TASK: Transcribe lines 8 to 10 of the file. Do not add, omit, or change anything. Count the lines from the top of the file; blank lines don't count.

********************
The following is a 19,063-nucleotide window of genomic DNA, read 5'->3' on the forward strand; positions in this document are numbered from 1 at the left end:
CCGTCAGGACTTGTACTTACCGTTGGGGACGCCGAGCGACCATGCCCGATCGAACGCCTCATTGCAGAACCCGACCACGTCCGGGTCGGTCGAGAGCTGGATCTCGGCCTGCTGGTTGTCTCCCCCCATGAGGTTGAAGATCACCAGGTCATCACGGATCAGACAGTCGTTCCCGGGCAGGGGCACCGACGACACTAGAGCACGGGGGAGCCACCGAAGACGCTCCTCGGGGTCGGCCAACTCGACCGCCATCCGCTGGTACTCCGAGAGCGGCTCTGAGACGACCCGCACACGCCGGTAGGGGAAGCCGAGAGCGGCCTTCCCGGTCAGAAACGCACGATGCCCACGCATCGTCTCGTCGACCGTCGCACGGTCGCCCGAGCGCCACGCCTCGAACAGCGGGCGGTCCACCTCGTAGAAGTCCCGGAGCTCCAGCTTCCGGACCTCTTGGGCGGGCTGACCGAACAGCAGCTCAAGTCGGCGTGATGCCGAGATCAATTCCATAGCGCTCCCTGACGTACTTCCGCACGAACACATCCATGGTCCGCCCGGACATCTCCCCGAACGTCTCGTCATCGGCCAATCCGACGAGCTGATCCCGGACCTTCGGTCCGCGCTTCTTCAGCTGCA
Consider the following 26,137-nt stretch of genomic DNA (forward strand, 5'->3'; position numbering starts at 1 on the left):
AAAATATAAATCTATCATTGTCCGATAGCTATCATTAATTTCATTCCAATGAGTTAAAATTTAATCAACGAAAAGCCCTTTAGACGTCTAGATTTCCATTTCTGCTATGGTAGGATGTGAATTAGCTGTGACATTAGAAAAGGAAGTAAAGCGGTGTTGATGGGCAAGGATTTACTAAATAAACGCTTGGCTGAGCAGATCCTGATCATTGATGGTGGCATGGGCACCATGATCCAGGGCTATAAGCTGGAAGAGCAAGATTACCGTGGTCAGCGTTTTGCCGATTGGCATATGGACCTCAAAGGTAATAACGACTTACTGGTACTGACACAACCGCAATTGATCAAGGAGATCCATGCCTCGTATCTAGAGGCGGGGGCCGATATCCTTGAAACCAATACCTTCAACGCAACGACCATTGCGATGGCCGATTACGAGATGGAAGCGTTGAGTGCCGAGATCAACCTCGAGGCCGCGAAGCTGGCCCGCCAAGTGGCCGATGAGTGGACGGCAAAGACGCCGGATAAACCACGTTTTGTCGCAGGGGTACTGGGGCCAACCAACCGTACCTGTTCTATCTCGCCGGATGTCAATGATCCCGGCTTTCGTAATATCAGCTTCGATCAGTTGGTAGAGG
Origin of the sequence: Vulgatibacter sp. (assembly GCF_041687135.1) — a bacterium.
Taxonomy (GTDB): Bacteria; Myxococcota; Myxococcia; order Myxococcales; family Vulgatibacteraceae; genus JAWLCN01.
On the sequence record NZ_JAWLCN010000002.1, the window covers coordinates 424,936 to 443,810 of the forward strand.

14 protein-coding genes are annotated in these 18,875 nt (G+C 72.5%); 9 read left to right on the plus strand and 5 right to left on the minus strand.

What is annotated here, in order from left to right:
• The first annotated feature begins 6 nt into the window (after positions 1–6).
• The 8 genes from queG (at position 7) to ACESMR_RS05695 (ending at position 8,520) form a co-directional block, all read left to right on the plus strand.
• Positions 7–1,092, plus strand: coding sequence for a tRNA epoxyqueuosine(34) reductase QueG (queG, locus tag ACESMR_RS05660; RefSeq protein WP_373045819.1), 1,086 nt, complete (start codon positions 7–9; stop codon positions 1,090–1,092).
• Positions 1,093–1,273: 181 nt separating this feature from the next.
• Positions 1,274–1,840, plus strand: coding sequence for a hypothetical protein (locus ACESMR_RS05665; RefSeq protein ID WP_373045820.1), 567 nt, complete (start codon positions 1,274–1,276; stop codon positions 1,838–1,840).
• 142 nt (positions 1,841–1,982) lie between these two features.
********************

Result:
14 protein-coding genes are annotated in these 18,875 nt (G+C 72.5%); 9 read left to right on the plus strand and 5 right to left on the minus strand.

What is annotated here, in order from left to right:
• The first annotated feature begins 6 nt into the window (after positions 1–6).